A major uncertainty in global modelling remains meteorological forcing, especially in the tropics. Large differences exist between monthly mean climatologic datasets and reanalysis data of NCEP/NCAR or ECMWF in wind stress forcing [110], as well as in atmospheric temperature of up to 0.8 K in the late 1980s and early 1990s [111]. A further uncertainty is the lack of consensus concerning the question of whether or not it is necessary to include explicit formulations of microbes as state variables [106].

6. Impact of climate change

A recent summary explored climate change effects on the future ocean [112] caused by the increase of CO2 in the atmosphere [84,113]. There are direct (warming and acidification) and indirect (oxygen depletion) effects. These factors produce further changes that contribute more or less clearly to the many possible changes in ocean biogeochemistry (figure 3). Warming of the sea water, a direct consequence of the increasing air temperature, enhances stratification of the ocean and microbial activity. This may not develop equally everywhere in the ocean. In the Arctic and in low latitudes (from 20° N to 20° S) stronger stratification of the water column is expected than in the rest of the ocean, which would, in turn, affect nutrient supply and light availability. Another important impact is the declining solubility of gases, especially of O2 itself, potentially increasing the size of ODZ [97,114]. Ocean acidification may stimulate N2-fixing cyanobacteria [115]. In areas where primary production increases, more oxygen is consumed at depth during remineralization and potentially more N2O can escape to the atmosphere when the water masses reach the surface (see section §3a). However, increasing temperatures may change the balance between production and respiration so that less export of organic matter may occur counteracting oxygen losses in the deep ocean.

Figure 3.

Schematic of the major effects of climate change on the ocean biogeochemistry. The graphic does not consider the differences between effects in Arctic and tropical latitudes except for the different effects on primary production (PP); nutrient supply (1) from below the thermocline is restricted due to stronger stratification in low latitudes, but PP is enhanced (2) at high latitudes because of higher light availability. Plus and minus symbols emphasize the positive or negative feedback of a process. OA, ocean acidification; SST, sea surface temperature; PP, primary production; ODZ, oxygen deficiency zone; O2, oxygen concentrations, N2O, nitrous oxide.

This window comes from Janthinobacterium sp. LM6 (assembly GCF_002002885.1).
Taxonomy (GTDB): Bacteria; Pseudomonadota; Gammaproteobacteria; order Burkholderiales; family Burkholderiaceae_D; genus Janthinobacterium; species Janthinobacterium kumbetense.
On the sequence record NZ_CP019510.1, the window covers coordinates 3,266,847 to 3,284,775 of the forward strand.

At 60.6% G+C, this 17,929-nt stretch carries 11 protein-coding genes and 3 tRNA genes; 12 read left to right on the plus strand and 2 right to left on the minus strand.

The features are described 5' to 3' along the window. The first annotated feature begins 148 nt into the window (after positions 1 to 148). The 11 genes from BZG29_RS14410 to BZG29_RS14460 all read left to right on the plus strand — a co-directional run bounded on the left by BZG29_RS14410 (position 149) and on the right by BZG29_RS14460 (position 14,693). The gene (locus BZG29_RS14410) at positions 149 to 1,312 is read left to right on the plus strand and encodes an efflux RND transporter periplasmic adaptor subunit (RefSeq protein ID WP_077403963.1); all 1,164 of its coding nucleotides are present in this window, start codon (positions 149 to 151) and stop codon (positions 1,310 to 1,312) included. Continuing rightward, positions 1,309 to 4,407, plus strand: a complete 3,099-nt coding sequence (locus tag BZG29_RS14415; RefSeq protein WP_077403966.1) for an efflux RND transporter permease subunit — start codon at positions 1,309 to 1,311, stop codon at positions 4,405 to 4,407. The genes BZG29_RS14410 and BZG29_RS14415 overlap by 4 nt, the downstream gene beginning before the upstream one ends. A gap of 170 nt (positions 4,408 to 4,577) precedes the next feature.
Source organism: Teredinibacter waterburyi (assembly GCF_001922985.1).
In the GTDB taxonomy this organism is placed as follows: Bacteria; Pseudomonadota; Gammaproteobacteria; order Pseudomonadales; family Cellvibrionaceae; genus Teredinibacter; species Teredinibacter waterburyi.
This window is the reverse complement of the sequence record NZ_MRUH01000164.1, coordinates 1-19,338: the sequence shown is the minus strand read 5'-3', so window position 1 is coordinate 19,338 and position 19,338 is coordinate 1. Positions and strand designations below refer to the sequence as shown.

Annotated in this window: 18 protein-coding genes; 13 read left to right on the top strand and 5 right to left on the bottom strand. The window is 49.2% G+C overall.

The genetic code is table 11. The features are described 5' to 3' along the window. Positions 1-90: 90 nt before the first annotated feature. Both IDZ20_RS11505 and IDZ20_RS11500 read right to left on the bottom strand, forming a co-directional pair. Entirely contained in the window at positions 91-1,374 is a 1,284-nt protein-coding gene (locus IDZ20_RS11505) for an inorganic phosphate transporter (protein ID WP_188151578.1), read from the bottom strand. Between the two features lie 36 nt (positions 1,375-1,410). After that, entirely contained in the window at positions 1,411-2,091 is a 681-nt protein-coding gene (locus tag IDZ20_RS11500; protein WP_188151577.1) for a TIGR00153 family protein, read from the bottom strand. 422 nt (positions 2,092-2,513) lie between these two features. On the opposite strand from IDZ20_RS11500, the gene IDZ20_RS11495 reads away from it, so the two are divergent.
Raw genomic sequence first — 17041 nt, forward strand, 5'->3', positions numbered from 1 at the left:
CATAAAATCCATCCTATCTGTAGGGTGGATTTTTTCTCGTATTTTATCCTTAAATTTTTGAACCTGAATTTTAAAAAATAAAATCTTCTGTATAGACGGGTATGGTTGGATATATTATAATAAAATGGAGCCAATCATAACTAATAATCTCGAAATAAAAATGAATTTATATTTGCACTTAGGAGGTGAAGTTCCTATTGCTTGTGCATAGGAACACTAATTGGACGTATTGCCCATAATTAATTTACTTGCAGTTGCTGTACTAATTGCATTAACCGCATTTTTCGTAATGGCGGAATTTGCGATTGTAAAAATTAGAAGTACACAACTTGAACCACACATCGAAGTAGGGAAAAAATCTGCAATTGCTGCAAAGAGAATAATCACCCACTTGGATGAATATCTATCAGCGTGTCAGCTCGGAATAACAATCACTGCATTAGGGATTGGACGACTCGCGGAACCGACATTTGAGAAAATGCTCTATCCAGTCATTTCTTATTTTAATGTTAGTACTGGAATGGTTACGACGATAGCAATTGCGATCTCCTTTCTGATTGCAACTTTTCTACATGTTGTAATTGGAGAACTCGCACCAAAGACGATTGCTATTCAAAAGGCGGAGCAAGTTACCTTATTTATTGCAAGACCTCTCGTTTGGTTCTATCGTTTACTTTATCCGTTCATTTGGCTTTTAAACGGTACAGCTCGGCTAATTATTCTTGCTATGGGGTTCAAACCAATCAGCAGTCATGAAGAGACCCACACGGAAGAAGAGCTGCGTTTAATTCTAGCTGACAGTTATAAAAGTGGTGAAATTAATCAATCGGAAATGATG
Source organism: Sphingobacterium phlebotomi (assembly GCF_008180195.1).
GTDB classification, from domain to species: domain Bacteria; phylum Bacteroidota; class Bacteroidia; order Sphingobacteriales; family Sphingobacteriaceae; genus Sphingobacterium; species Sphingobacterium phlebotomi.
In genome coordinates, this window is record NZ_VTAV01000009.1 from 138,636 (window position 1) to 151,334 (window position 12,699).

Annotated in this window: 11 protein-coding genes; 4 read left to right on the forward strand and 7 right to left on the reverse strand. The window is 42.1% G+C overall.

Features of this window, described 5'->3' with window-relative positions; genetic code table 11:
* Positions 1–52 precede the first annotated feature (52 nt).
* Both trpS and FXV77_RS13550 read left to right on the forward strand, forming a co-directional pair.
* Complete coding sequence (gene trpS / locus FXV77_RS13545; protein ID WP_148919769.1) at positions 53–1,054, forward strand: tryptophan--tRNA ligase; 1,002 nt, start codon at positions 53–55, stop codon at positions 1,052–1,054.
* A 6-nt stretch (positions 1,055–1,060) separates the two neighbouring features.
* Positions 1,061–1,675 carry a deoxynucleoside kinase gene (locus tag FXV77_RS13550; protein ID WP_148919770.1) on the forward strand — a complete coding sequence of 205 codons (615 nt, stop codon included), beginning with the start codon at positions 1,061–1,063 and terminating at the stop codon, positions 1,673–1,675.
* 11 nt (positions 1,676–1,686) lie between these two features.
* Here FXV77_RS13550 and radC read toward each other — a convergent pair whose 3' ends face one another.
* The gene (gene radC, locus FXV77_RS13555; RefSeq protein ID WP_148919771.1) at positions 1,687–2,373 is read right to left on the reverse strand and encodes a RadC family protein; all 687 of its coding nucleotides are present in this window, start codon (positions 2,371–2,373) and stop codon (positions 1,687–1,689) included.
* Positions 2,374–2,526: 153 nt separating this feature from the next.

Ocean acidification may directly result in significantly reduced nitrification rates accompanied reduced N2O production [116]. However, this scenario might be globally counteracted by the generation of more N2O when the nitrification process itself shows an overall positive response to lower pH values such as some studies suggest [87,117]. Therefore, it seems reasonable to assume only a minor effect of decreasing pH on N2O production during nitrification, but mesocosm and field experiments to verify the effect of ocean acidification on N2O production in the ocean are missing. Recently published model results by Suntharalingam et al. [118] show that atmospheric deposition of anthropogenic N to the ocean might lead to an enhanced global oceanic N2O production (0.06–0.34 Tg N y–1) especially in regions which are sensitive to changes in dissolved oxygen such as coastal zones. At this point, it is difficult to predict which process may dominate, because the interaction of processes is too complex to evaluate the net effect on ocean carbon and nitrogen cycles.


The paper is a contribution to the HYPER Project funded by the BONUS+ programme. J.W.D. has been supported by the BONUS+ Project AMBER. Suggestions to the final text by Mirko Lunau are greatly acknowledged.